The present research was facilitated by grants from the National Institute of Mental Health (1R08 31910) to Robert Arkin and from the National Science Foundation (BNS78-08834) to Harris Cooper, Principal Investigator. Funds for the online computer search were provided by the Center for Research in Social Behavior. Special thanks are extended to Miron Zuckerman for critical comments on an earlier draft and for providing statistical information on several of the included studies. Requests for reprints should be sent to Robert Arkin, Department of Psychology, 210 McAlester Hall, University of Missouri, Columbia, MO 65211.
A statistical review of the literature concerning the self-serving attribution bias in interpersonal influence situations1
Version of Record online: 13 JUL 2007
Journal of Personality
Volume 48, Issue 4, pages 435–448, December 1980
How to Cite
Arkin, R., Cooper, H. and Kolditz, T. (1980), A statistical review of the literature concerning the self-serving attribution bias in interpersonal influence situations. Journal of Personality, 48: 435–448. doi: 10.1111/j.1467-6494.1980.tb02378.x
- Issue online: 13 JUL 2007
- Version of Record online: 13 JUL 2007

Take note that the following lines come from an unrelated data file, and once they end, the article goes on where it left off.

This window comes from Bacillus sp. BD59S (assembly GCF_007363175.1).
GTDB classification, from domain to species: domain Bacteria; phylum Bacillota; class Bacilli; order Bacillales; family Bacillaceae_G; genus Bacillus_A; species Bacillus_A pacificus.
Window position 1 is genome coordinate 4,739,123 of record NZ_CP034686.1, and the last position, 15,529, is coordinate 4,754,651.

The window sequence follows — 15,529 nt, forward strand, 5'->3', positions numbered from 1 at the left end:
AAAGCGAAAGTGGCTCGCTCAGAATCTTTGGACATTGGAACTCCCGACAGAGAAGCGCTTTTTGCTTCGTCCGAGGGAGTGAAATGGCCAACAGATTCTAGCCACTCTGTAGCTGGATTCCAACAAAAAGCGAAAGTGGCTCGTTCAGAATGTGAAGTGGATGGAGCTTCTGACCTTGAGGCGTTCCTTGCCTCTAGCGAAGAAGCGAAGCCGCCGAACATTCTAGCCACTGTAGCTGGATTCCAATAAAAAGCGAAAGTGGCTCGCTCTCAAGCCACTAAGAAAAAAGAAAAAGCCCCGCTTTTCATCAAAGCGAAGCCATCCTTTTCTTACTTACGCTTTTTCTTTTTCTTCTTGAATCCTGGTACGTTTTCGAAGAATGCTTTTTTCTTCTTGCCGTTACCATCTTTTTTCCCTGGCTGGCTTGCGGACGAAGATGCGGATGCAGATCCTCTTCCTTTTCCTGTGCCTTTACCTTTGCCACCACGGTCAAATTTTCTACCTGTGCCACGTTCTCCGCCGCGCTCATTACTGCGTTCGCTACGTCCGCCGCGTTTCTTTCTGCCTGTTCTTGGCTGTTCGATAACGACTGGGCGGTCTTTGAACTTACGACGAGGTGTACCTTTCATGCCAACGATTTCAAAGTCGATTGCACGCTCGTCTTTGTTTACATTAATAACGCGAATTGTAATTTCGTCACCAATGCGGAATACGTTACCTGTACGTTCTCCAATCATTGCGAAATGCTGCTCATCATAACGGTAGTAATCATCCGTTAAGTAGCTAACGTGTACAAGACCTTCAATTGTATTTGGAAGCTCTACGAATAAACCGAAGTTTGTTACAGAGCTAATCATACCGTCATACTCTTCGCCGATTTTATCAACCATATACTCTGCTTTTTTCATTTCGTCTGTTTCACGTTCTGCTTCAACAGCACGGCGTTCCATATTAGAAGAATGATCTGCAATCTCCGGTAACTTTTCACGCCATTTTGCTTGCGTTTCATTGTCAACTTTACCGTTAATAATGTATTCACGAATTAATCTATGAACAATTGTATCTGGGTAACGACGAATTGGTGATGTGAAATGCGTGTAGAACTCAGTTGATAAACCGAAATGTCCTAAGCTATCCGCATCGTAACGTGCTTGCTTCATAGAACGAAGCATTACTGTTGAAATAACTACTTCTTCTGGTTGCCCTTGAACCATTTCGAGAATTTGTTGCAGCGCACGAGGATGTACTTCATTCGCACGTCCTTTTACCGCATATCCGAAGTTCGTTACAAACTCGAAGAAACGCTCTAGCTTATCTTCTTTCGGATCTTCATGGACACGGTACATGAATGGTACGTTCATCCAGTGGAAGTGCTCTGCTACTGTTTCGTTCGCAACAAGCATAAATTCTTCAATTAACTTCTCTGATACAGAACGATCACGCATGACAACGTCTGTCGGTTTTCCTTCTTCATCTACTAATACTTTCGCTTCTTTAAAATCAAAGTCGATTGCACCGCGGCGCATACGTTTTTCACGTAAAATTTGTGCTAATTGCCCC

- Manuscript received August 6, 1979; revised December 3, 1979.
Based upon his review of the self-serving attribution bias literature, Zuckerman (1979) concluded that research employing an interpersonal influence setting was less likely than other research paradigms to produce significant differences in self-attribution for success and failure. A survey of the research reviewed by Zuckerman as well as a more current survey of the relevant literature were undertaken. Statistical combinations of these two sets of evidence revealed Zuckerman's assessment may have been too conservative, at least with respect to two of three experimental paradigms. Additionally, a general tendency of individuals to assume more personal responsibility for success than failure on interpersonal influence tasks was found in the more comprehensive survey. Finally, the evidence concerning interactions of performance outcome with either contextual variables or individual differences indicated that the self-serving bias may be stronger under certain conditions than others and for certain types of individuals. Discussion centered on the conceptual distinctions between interpersonal influence and other achievement settings.